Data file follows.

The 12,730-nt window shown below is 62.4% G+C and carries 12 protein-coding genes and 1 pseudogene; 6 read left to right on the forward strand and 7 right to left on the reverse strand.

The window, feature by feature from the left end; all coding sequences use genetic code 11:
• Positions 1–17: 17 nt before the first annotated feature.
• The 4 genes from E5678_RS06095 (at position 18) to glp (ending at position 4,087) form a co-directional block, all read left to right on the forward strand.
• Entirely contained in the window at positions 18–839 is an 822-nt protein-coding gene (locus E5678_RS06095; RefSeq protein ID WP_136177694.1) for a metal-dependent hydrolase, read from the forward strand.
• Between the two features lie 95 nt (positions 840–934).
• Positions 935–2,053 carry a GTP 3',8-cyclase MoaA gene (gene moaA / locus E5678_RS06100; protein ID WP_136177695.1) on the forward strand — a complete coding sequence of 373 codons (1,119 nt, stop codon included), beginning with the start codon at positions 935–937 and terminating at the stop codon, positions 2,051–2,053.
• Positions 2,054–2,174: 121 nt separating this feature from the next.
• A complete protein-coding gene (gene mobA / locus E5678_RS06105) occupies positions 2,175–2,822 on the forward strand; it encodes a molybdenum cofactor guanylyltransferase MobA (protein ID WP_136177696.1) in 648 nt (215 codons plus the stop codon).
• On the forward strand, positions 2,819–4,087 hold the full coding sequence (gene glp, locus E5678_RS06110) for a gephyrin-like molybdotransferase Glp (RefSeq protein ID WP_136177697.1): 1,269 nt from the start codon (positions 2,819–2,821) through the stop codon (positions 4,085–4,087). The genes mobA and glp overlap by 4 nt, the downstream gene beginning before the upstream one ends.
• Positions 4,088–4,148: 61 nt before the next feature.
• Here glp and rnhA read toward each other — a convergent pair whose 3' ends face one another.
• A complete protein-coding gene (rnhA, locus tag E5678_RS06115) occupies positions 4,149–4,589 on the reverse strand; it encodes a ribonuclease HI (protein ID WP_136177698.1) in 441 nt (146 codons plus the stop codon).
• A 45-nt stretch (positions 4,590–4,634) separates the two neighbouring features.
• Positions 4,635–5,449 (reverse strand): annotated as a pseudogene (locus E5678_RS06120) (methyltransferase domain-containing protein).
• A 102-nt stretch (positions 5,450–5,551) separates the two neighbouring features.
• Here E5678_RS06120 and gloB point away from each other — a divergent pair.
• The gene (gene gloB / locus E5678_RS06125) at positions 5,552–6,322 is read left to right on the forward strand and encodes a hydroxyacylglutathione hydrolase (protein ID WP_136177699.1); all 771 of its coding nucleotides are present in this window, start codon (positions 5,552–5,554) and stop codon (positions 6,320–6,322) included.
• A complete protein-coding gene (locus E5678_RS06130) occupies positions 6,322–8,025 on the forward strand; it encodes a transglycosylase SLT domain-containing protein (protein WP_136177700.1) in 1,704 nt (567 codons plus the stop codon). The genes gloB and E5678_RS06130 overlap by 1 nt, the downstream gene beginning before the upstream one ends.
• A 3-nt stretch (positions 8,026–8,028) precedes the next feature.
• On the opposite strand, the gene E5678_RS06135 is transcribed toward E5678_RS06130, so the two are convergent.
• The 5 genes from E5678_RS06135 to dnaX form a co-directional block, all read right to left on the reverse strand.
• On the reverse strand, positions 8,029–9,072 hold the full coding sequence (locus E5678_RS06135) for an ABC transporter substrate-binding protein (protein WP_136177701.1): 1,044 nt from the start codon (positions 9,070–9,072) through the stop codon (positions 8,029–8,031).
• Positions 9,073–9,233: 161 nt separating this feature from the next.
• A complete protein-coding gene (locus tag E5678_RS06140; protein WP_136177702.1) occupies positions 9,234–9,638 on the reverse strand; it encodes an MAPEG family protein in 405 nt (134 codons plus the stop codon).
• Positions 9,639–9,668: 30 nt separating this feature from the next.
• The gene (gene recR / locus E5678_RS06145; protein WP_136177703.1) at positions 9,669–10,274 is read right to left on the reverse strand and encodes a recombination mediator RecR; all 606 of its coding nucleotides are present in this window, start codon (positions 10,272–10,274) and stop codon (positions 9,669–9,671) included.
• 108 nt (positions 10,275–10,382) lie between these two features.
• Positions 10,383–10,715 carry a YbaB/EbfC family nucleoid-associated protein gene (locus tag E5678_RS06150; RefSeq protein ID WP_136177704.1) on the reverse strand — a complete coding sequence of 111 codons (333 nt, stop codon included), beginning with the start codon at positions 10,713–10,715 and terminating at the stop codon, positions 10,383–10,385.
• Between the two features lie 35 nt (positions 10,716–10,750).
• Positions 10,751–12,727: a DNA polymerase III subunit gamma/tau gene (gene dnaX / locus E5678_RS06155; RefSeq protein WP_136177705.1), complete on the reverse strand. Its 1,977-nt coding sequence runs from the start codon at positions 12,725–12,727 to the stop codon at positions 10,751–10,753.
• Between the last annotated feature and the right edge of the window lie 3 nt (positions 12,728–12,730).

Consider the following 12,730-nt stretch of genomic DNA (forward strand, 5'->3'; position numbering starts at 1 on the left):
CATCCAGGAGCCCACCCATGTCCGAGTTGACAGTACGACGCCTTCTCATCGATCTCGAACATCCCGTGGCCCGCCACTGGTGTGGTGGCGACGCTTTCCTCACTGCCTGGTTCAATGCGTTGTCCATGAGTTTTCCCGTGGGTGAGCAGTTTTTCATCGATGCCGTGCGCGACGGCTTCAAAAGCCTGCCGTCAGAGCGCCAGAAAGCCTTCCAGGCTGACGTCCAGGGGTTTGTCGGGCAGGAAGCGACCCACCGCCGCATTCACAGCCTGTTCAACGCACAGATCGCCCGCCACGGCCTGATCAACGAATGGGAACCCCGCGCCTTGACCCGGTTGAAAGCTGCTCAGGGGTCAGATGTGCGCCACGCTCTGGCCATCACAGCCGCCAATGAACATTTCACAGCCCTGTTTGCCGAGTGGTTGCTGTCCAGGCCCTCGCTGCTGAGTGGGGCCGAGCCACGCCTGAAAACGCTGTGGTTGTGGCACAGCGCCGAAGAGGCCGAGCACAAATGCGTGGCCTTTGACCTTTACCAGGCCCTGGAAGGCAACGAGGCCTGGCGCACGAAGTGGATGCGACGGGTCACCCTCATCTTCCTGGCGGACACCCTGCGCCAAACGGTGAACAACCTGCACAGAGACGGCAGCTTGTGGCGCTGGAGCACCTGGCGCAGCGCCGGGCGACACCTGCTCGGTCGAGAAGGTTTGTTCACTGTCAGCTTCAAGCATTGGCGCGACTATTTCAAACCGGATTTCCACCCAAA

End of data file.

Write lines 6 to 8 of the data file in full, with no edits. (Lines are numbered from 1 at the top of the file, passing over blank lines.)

• Between the two features lie 95 nt (positions 840–934).
• Positions 935–2,053 carry a GTP 3',8-cyclase MoaA gene (gene moaA / locus E5678_RS06100; protein ID WP_136177695.1) on the forward strand — a complete coding sequence of 373 codons (1,119 nt, stop codon included), beginning with the start codon at positions 935–937 and terminating at the stop codon, positions 2,051–2,053.
• Positions 2,054–2,174: 121 nt separating this feature from the next.